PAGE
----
2. YOU EMPHASISE THE NEED FOR BOARDS TO FOCUS NOW ON COMPENSATION AND CULTURE. THE TWO ARE OF COURSE INEXTRICABLY LINKED BUT LET’S TAKE THEM ONE AT A TIME. WHY IN YOUR MIND HAS A FOCUS ON CULTURE BECOME SO PREVALENT NOW?
The crisis of 2007, 8 and 9 led to a problem about the survival of banks – staying out of tax payers’ support and in some cases just survival per se. So in 2009 we were focussed on market, credit and liquidity risk. Now that these problems are being comprehensively addressed the issues of reputation, conduct and culture have emerged. I did not think about these issues in 2009, they were frankly overshadowed by the more pressing issues of financial stability.
3. I’VE HEARD YOU SAY THAT IN THE PAST CULTURE HASN’T BEEN A FOCUS OF THE BOARD. HOW DO YOU ENVISAGE THE ROLE OF THE BOARD NEEDS TO CHANGE TO ADDRESS THESE EMERGING ISSUES?
In financial services, as in other service sectors, it is not difficult to devise the principles and the values by which we should do business, rather the problem is how to implement and embed them from the top to the bottom of the organisation. An organisation doesn’t have a culture until those values are embedded from the top to the bottom - it’s a matter not just for the boardroom but for the whole organisation.
There are other industries where there are different kinds of standards, for example mining or oil where physical safety is paramount, but in financial services, finance is the concern: remuneration is very important – not just how much you pay people but the way you pay them. Are people incentivised by bonuses? At the retail end of the sector, boards have to drive remuneration to create a broadly based system which does not give employees leverage to do badly by the customer. You can do other socially useful things. If you put lots of weight of the decisions about bonuses on revenue, you’ll get a lot of revenue. People will focus on the targets you set and what you reward them for.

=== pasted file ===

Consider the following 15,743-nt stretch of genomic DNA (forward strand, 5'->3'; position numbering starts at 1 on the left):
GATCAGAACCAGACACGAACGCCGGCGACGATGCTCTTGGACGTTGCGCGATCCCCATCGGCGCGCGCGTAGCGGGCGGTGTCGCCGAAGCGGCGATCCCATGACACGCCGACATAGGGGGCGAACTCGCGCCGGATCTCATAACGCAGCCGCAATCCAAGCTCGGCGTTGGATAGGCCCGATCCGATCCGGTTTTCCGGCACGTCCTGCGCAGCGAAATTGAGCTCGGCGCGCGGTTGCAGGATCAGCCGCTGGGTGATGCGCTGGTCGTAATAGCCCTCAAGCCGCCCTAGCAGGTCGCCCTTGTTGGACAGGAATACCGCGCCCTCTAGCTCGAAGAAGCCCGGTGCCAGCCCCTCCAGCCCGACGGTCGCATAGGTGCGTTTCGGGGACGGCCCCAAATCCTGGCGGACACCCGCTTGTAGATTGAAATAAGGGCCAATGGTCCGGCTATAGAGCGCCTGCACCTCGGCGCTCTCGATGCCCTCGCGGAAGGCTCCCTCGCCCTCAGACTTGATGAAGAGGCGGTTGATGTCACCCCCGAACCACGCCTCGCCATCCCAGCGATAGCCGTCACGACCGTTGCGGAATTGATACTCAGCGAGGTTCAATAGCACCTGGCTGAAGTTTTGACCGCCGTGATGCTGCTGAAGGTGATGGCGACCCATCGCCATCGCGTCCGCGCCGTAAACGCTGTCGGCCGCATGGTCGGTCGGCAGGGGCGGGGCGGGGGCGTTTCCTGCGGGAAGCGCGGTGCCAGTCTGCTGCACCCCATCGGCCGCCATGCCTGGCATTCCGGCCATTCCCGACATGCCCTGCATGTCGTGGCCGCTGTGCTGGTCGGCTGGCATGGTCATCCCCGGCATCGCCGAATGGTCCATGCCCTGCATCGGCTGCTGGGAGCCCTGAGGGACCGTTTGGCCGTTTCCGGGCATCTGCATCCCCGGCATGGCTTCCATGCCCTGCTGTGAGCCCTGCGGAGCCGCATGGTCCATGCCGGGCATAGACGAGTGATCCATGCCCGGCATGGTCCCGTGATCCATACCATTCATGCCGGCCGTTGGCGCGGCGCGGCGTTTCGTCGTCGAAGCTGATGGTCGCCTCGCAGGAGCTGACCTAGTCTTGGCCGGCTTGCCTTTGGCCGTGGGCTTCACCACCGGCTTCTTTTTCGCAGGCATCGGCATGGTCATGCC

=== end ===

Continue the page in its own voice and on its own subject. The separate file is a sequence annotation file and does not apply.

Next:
4. RESEARCH INTO MOTIVATION HIGHLIGHTS THAT EXTRINSIC AND CONTINGENT REWARDS SUCH AS BONUSES AND VARIABLE PAY ARE DAMAGING TO BUSINESS PERFORMANCE. THEY DULL THINKING AND CREATIVITY. YET THIS RESEARCH SEEMS TO BE LARGELY IGNORED PARTICULARLY IN FINANCIAL SERVICES. IS THERE ENOUGH RADICAL THINKING? WHAT WILL IT TAKE FOR BOARDS TO TAKE HEED AND EXPERIMENT WITH MORE INTRINSICALLY MOTIVATING PAY STRUCTURES?
No – it’s not right. The problem is that bonuses are short term reward focussed. There are all sorts of reasons for this. You get branch staff focussing on the short term and this has to change. It is difficult to be radical enough, especially to change bonus structures at the lower end, but there are things you can do like giving bonuses but not paying them all at once. It is difficult not to have some form of bonus system, but the higher up you get, you need to relate pay not to individual performance but to company performance, and utilise more variable long-term incentive structures. I think there should be the ability to have mal-uses as well as bonuses. If you can reward good performance why shouldn’t you be symmetric on negative performance? For example, with the Libor crisis, something had gone wrong with the whole entity which you could not tell at the time. You need to be able to claw back on this.
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A summary of the Conversation with Sir David also appears in the July issue of "Governance". View a PDF version of "Governance" here.